- Associated Press - Sunday, November 2, 2014

MINOT, N.D. (AP) - Joshua Boen’s Marketplace for Kids invention was so impressive that he was recently asked to present it to a panel at Microsoft in Fargo.

Josh, a sixth-grader at Jim Hill Middle School, first came up with the idea for his iCoach app as a solution to the frustrations of his swim coach, Emily Weeks, the Minot Daily News (http://bit.ly/1t9Gv6j ) reported.

One day Weeks lamented that she wished she had a walkie-talkie so she could instruct each of her swimmers while they were still in the water, instead of waiting for them to emerge from the pool or stop in the middle of the swimming lane.

Josh’s solution? A wireless earpiece and an application for a smartphone. The iCoach program would communicate via Bluetooth technology between a phone and the athlete’s earpiece.

“You can pair it with WiFi and Bluetooth,” said Josh.

Josh thought the app could give his coach the flexibility to communicate with all of her athletes at once or with each athlete individually. On her phone, a list of the swimmers would appear with the app, enabling her to select one name or all.

“I discussed this application with other swimmers and friends who added requests such as, ‘Can Coach tell me my splits during a race?’ ‘Can Coach allow our coach to talk to all of us at the same time?’, ‘Can Coach work for other sports?’ The answer to these questions is yes!” Josh said.

Josh also said he has given a lot of thought to waterproofing the earpiece.

“The earpiece will have a waterproof casing (made of a material similar to a swim cap) that fits over the earpiece,” according to Josh. “Water leaking through to the earpiece is going to always be a concern. In order to overcome this, the waterproof casing will need to be replaced on a regular basis.”

Josh, the son of Ryon and Kristen Boen of Minot, first came up with his project as a fifth-grader at Edison Elementary, where Weeks was also his fifth-grade teacher.

Weeks said all fifth-graders at the school come up with their own ideas for inventions for the annual Marketplace for Kids showcase held in the spring in Minot.

Josh also presented his project during the Marketplace for Kids Bright Ideas Showcase and Contest held this summer at the North Dakota State Fair. His project won first place in the technology category for fifth-graders, as well as the prize for most creative project and innovation in sports.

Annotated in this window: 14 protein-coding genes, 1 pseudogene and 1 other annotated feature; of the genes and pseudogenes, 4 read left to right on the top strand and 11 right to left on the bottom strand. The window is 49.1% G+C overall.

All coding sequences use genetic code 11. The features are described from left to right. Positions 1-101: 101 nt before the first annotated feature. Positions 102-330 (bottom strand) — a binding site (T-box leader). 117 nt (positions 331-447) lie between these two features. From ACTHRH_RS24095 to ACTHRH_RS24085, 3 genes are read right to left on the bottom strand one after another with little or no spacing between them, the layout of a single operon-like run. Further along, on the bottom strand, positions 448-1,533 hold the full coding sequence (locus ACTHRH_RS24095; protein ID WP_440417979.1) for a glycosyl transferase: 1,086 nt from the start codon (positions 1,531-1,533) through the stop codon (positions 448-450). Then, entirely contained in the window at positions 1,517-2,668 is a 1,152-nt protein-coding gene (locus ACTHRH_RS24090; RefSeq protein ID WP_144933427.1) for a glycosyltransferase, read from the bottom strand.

While Josh doesn’t know what will happen after presenting the project to people at Microsoft, his mother said just being invited to give the presentation will be quite an experience for Josh.

Weeks said Josh’s achievement is unusual.

“This is the furthest I’ve ever had a student go,” said Weeks.

And, though she has only been teaching for four years, Weeks said teachers from the gifted education department in the school district said it is extremely rare for a child to be invited to present his Marketplace for Kids invention to a business.

Weeks thought the iCoach app was a fantastic idea when Josh first presented it to her and, more importantly, a very practical idea.

In the crowded six-lane swimming pool at Minot State, there can be up to 50 kids in the water at a time, she said. An app that would let her talk to kids while they are still in the water would enable her to coach a child to change the way he or she is doing a stroke while the child is still doing it. Right now, Weeks has to wait until a swimmer has been doing a stroke incorrectly for a whole length or get his attention and stop him in the middle of the swimming lane, holding other swimmers up.

Weeks said Josh is a smart, nice kid and a “very out-of-the-box thinker.” Marketplace for Kids is a program that gives many kids a chance to come up with creative inventions, she said.

Josh also thinks his iCoach app would work for coaches in other sports, like hockey or cross-country.

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Information from: Minot Daily News, http://www.minotdailynews.com

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